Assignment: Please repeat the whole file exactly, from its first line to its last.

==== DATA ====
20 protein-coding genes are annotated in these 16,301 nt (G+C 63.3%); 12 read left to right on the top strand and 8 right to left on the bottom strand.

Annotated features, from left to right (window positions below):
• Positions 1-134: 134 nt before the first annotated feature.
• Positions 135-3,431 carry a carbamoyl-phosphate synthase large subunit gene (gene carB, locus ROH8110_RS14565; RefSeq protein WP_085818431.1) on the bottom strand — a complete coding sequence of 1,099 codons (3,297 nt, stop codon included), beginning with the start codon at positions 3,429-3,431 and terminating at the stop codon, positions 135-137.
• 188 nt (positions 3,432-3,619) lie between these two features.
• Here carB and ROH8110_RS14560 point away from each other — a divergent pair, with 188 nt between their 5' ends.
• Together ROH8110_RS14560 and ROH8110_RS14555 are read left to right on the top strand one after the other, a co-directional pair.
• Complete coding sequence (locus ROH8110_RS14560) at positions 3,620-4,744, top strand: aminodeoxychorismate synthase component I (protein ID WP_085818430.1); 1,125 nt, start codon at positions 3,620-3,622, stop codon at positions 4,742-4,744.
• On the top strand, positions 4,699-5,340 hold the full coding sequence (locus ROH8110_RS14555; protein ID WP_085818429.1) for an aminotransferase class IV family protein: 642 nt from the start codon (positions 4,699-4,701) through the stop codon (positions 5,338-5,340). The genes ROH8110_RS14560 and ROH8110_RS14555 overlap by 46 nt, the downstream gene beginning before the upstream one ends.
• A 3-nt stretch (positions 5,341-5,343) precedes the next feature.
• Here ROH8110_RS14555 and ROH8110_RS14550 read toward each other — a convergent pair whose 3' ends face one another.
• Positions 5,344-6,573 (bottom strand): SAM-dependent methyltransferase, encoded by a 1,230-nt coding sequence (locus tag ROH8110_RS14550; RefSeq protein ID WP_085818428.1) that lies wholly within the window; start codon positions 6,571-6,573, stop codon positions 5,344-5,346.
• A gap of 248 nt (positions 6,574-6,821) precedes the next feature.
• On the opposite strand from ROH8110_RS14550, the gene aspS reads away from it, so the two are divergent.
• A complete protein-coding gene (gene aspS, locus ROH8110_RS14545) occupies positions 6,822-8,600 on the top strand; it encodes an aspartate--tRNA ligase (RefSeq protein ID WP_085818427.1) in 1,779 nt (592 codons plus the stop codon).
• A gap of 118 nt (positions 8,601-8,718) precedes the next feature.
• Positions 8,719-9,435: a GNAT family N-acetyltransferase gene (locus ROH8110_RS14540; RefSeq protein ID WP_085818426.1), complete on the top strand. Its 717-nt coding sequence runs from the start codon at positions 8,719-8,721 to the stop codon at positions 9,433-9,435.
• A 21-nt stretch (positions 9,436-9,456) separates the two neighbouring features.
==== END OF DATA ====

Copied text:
20 protein-coding genes are annotated in these 16,301 nt (G+C 63.3%); 12 read left to right on the top strand and 8 right to left on the bottom strand.

Annotated features, from left to right (window positions below):
• Positions 1-134: 134 nt before the first annotated feature.
• Positions 135-3,431 carry a carbamoyl-phosphate synthase large subunit gene (gene carB, locus ROH8110_RS14565; RefSeq protein WP_085818431.1) on the bottom strand — a complete coding sequence of 1,099 codons (3,297 nt, stop codon included), beginning with the start codon at positions 3,429-3,431 and terminating at the stop codon, positions 135-137.
• 188 nt (positions 3,432-3,619) lie between these two features.
• Here carB and ROH8110_RS14560 point away from each other — a divergent pair, with 188 nt between their 5' ends.
• Together ROH8110_RS14560 and ROH8110_RS14555 are read left to right on the top strand one after the other, a co-directional pair.
• Complete coding sequence (locus ROH8110_RS14560) at positions 3,620-4,744, top strand: aminodeoxychorismate synthase component I (protein ID WP_085818430.1); 1,125 nt, start codon at positions 3,620-3,622, stop codon at positions 4,742-4,744.
• On the top strand, positions 4,699-5,340 hold the full coding sequence (locus ROH8110_RS14555; protein ID WP_085818429.1) for an aminotransferase class IV family protein: 642 nt from the start codon (positions 4,699-4,701) through the stop codon (positions 5,338-5,340). The genes ROH8110_RS14560 and ROH8110_RS14555 overlap by 46 nt, the downstream gene beginning before the upstream one ends.
• A 3-nt stretch (positions 5,341-5,343) precedes the next feature.
• Here ROH8110_RS14555 and ROH8110_RS14550 read toward each other — a convergent pair whose 3' ends face one another.
• Positions 5,344-6,573 (bottom strand): SAM-dependent methyltransferase, encoded by a 1,230-nt coding sequence (locus tag ROH8110_RS14550; RefSeq protein ID WP_085818428.1) that lies wholly within the window; start codon positions 6,571-6,573, stop codon positions 5,344-5,346.
• A gap of 248 nt (positions 6,574-6,821) precedes the next feature.
• On the opposite strand from ROH8110_RS14550, the gene aspS reads away from it, so the two are divergent.
• A complete protein-coding gene (gene aspS, locus ROH8110_RS14545) occupies positions 6,822-8,600 on the top strand; it encodes an aspartate--tRNA ligase (RefSeq protein ID WP_085818427.1) in 1,779 nt (592 codons plus the stop codon).
• A gap of 118 nt (positions 8,601-8,718) precedes the next feature.
• Positions 8,719-9,435: a GNAT family N-acetyltransferase gene (locus ROH8110_RS14540; RefSeq protein ID WP_085818426.1), complete on the top strand. Its 717-nt coding sequence runs from the start codon at positions 8,719-8,721 to the stop codon at positions 9,433-9,435.
• A 21-nt stretch (positions 9,436-9,456) separates the two neighbouring features.